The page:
People sometimes claim that ‘political correctness’ (whatever precisely that is*) is ‘the new censorship’. Usually this is because they’re dickwads.
It occurred to me that perhaps a more appropriate phrase might be ‘the new etiquette’. That is – things like how to ask a transperson what gender identity they prefer, or what ethnic description, etc. doesn’t really bear any relationship to a government sending the secret police to stamp out those criticising it. But they do bear a strong relationship to Victorian Britons reading manuals on how to propose marriage, how to discuss religion, or whatever.
I think this is quite a nice way to look at the matter – though like any analogy it’s not perfect. I like it firstly because it locates the ideas of politeness and rudeness at the centre of the issue, downplaying the element of ‘politics’. It also clarifies the relationship of political correctness to freedom of speech – an etiquette manual aims to help people to do certain things more smoothly and confidently, rather than dictating what they should and shouldn’t do.
Of course your opinion of the analogy is liable to be affected by your opinion of etiquette itself – if you think it’s a prudish, pointless waste of time, serving only to forge pedantry into a form of class discrimination, then you’ll want to distance anything considered positive from it. But conversely, one might feel that whatever particular form it took in past cases, the idea of a code that clarifies how we are to interact is a basically good one.
To push a little more, it’s clearly not bad that there be some regularity, some collectively-recognised protocols, for there is no interaction without them. Even when we are chilling with our friends on the sofa in our pyamas, there are ways of speaking that aren’t considered appropriate, ways of phrasing things that minimise or needlessly increase tension and awkwardness.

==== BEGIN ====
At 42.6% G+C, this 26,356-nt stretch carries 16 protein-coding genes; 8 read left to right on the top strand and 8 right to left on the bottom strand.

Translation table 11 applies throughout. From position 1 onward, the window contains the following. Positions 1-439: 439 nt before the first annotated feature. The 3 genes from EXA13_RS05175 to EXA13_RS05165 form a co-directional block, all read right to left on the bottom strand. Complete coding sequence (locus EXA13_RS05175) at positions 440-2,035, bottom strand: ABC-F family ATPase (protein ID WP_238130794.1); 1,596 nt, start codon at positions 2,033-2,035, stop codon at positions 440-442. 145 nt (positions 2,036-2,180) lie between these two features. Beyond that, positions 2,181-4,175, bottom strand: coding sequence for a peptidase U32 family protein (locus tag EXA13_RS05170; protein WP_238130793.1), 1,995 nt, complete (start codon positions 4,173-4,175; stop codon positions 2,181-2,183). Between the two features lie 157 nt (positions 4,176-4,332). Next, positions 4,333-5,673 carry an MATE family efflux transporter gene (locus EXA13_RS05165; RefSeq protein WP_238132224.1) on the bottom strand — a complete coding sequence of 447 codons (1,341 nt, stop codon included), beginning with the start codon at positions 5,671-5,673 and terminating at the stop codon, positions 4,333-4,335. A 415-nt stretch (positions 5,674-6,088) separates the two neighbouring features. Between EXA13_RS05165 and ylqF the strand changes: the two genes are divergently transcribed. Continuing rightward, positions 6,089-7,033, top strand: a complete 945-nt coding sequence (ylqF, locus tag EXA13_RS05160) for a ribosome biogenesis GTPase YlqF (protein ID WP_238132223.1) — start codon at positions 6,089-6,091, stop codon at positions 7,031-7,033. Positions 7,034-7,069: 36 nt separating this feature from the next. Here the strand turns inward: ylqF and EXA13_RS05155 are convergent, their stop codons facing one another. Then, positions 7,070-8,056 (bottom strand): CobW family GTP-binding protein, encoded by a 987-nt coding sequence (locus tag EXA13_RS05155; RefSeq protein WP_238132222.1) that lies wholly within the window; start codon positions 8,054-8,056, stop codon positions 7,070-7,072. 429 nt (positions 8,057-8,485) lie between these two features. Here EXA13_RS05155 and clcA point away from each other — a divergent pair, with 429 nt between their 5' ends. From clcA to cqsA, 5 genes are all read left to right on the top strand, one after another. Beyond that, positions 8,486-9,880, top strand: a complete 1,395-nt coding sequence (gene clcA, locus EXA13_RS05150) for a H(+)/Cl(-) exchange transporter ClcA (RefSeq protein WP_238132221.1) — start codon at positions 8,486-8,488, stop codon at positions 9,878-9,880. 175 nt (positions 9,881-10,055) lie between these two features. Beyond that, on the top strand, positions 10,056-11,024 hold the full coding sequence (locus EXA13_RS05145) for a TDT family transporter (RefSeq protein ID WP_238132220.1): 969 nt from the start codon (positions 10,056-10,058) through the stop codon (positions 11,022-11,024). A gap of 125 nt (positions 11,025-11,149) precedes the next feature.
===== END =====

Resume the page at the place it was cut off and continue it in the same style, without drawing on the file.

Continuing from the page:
The distinctive feature of etiquette is really just that we have to make it explicit, that we don’t just use it, we talk about it. And in that case, it’s neither a bad thing nor a good thing in itself, because it is bound up with the reason why it needs to be talked about.
One reason might be that this allows it to be restricted to a certain class, or that this allows it to become pointlessly complex. But in the case of what’s called “political correctness”, that clearly isn’t the main reason – the main reason is that we are trying to transform society, to make a break with, for example, heteronormativity. Consequently, we cannot simply draw on the unspoken codes of heteronormative society, but must rather try to forge the codes of a future society, differently constituted, inclusive and pluralistic where this one is violently exclusive and conformist.
*While the notion is ill-defined and quite possibly should be dropped, hopefully readers have some idea what sorts of things I have in mind.